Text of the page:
“Accelerate Bahamas” budget reveals sizable allocation increases across the board

“Accelerate Bahamas” budget reveals sizable allocation increases across the board

NASSAU, BAHAMAS — Coined the “Accelerate Bahamas” budget, the government’s fiscal plans for the upcoming period will see sizeable increases across its ministries and agencies, tax increases in certain sectors and a continued surge of funds to the nation’s social safety net, as The Bahamas turns its sights on preparing for economic growth amid the COVID-19 pandemic.

Overall, government expenditure will increase by $251 million, from $2.57 billion this fiscal period to an estimated $2.82 billion.

The bulk of the sum will go toward the government’s largest expense, wages and salaries of public servants, in the amount of $670.9 million.

Just shy of $490 million will be spent on interest, $390 million on subsidies and $266 million on social benefits.

As it relates to interest, the budgeted allocation for “public debt servicing” is forecasted to increase from $396.9 million to $512.4 million — an increase of just over $115 million.

In 2019/2020, $345.3 million was expended on servicing the nation’s debt.

As revealed in Parliament on Wednesday, the national debt is forecasted to swell to $10.38 billion, 84.3 percent of gross domestic product (GDP).

In the upcoming fiscal period, 2021/2022, the government projects to take in $1.8 billion in proceeds from borrowing, with $986.8 million of that sum representing new borrowing.

The current budget was branded as the “Resilient Bahamas Plan” and saw large spending cuts across the board, with tax exemptions and incentives as well as unprecedented spending to support unemployment benefits and food assistance amid the height of the pandemic — just six months after Hurricane Dorian dealt Abaco and Grand Bahama crushing blows in 2019.

During his budget communication, Prime Minister Dr Hubert Minnis said the government sought to stabilize the economy during this fiscal period and provided much-needed social support, while planting “seeds for an accelerated national recovery”.

Prime Minister Dr Hubert Minnis delivers the 2021/2022 budget communication in the House of Assembly on Wednesday, May 26, 2021. (FILE PHOTO)

According to the prime minister, the new budget prepares for the upcoming year and represents a plan to move from “restoration to growth”.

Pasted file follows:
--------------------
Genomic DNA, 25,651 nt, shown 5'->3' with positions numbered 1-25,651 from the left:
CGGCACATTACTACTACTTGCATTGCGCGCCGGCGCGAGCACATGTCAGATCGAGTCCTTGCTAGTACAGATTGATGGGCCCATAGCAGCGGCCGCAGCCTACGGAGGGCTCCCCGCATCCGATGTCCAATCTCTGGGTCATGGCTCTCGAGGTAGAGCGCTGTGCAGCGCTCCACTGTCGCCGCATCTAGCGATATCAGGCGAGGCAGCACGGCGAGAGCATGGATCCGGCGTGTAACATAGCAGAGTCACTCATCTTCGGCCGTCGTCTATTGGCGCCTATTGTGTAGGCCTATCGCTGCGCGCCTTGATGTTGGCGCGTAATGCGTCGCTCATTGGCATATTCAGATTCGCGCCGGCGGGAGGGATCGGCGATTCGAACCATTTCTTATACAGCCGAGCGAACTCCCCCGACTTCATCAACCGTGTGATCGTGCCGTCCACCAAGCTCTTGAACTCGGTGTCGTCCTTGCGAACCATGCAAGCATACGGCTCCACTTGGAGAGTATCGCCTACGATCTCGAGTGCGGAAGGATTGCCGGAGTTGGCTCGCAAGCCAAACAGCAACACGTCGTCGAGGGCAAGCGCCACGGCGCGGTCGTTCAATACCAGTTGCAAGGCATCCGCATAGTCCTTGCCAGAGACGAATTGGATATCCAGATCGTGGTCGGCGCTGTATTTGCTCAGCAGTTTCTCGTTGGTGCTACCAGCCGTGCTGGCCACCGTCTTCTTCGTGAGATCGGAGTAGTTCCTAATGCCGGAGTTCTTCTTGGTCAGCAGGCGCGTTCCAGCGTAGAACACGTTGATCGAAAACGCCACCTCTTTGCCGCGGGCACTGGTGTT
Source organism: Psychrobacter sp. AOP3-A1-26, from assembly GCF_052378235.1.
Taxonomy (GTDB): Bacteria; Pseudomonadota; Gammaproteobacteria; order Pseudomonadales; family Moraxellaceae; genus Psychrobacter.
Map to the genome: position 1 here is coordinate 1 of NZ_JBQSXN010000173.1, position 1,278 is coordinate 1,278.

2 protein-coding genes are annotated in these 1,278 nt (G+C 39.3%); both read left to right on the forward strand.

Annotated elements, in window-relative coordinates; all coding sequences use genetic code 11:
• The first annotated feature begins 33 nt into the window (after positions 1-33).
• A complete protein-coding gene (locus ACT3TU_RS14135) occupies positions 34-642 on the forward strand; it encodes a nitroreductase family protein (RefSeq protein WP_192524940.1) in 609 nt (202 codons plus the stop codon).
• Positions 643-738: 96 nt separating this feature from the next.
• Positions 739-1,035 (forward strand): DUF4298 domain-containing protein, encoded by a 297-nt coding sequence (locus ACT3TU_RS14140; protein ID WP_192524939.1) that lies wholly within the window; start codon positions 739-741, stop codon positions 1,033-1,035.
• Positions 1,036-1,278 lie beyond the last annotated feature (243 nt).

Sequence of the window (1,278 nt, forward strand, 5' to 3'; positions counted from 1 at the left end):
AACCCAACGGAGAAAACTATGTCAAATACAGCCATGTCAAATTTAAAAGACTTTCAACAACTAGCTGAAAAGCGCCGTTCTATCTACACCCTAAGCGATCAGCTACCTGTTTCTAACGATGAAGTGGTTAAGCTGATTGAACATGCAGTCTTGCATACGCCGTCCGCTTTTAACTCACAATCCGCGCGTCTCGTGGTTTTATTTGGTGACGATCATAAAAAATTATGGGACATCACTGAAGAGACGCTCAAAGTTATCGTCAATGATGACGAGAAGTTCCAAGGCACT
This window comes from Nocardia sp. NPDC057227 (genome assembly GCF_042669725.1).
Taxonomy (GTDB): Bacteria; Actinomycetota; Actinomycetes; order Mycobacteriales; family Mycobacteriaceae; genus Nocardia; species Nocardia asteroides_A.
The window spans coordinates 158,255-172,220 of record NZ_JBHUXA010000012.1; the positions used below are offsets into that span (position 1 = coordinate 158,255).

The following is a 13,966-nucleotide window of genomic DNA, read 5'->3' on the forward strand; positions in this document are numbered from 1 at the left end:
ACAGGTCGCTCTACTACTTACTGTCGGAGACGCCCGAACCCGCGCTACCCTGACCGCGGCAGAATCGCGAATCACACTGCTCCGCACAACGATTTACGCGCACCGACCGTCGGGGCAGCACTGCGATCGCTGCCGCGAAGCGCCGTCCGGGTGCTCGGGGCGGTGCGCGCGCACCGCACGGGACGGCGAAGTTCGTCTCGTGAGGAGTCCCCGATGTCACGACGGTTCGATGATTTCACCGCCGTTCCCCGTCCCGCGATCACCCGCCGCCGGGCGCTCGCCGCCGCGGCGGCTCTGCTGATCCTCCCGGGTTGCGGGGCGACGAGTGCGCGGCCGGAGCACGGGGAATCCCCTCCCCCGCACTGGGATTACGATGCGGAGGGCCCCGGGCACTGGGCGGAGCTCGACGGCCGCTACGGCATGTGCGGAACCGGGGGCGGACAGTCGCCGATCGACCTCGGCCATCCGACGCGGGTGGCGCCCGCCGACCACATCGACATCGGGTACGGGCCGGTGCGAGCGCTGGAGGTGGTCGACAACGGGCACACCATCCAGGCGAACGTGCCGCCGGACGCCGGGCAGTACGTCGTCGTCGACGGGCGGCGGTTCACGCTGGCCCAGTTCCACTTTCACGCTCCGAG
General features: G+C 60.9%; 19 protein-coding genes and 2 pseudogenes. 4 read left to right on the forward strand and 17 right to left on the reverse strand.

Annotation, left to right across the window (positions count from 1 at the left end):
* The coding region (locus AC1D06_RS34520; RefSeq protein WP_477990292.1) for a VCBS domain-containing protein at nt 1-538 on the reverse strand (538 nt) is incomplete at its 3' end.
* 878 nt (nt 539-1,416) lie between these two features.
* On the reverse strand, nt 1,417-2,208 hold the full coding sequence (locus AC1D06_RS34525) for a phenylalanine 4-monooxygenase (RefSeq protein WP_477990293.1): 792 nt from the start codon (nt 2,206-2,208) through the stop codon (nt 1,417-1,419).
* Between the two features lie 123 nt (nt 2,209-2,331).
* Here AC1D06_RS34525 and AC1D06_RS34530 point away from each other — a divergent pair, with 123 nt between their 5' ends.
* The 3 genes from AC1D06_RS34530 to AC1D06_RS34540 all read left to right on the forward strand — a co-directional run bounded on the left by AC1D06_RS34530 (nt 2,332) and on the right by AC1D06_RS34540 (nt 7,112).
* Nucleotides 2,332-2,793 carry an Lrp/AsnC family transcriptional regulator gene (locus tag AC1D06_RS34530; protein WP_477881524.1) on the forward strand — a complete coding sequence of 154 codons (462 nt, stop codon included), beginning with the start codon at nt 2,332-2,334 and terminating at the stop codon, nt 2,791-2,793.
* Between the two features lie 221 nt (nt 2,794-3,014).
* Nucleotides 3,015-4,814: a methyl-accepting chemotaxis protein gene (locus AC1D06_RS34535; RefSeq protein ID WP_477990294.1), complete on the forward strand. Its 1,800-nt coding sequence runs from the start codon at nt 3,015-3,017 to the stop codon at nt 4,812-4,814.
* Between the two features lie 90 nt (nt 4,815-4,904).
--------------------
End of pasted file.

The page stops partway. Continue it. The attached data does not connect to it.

He said: “It will build upon a new foundation and accelerate our national recovery in the process.”

Just one government agency and three ministries will see budget cuts.

The Ministry of Disaster Preparedness, Management and Reconstruction is expected to receive $8.7 million, down from the $11.2 million in 2020/2021.

The government’s allocation for the Ministry of Finance is forecasted to contract by just over $10 million — from $263.5 million to $253.2 million.

The bulk of the decrease can be attributed to the more than $10 million cut in expenditure for the “National Drug Plan Arrears”, which is estimated to decline from $17 million to $6.3 million, as well as the more than halving of Special Economic Assistance Measures, from $68.8 million to $30 million.

The $8.3 million for the “Bahamas National Statistical Institute” ($8.3 million), which has been transferred under the Ministry of Finance’s budget from the Department of Statistics’, increased from $6.8 million this fiscal period.

The line item “Budget Reserve Appropriations”, with a budgeted $23.2 million, appears to be a new line item.

The government’s unemployment benefit is set to end in June, although Minister of State for Finance Senator Kwasi Thompson said during a press conference yesterday it is anticipated that those benefits will continue until September.

Meanwhile, the allocation for Lucayan Renewal Holdings stands at $3 million for 2021/2022.

The Treasury Department will also see a decrease from $82.7 million to $78.2 million.

And the Ministry of Health’s budget will once again see a marginal decrease, from just over $298 million to $297 million.

The “Provision for Contingencies” line item was zeroed out from $21.3 million, while the allocation for “provisions for COVID-19 contingencies” stands at $10 million.

Meanwhile, the National Health Insurance Authority (NHIA) is expected to see its budget increase from $38 million to $45 million in the upcoming period.

In 2019/2020, the NHIA received $24 million.

According to the budget, the estimated allocation for the Ministry of Tourism and Aviation will increase from $106 million this fiscal period to $140.5 million in the upcoming period — an additional $34 million.

While the government intends to collect $40 million from tourist health visas, according to the projected revenue in the budget, it also expects to spend $37 million on “Tourism Health VISA expenses” — a new line item — in the upcoming fiscal period.

Allocations will also increase for the Office of the Attorney General and Ministry of Legal Affairs by $3.1 million; the Office of the Judiciary by another $3.1 million; the Registrar General’s Department by just over $3 million; the Bahamas Department of Correctional Services by $6.2 million; the Ministry of National Security by $4.7 million, from $7.4 million to $12.1 million; the Royal Bahamas Police Force, from $122.2 million to $124 million; the Royal Bahamas Defence Force, from $57.9 million to $62.2 million; and the Ministry of Education by $2.6 million.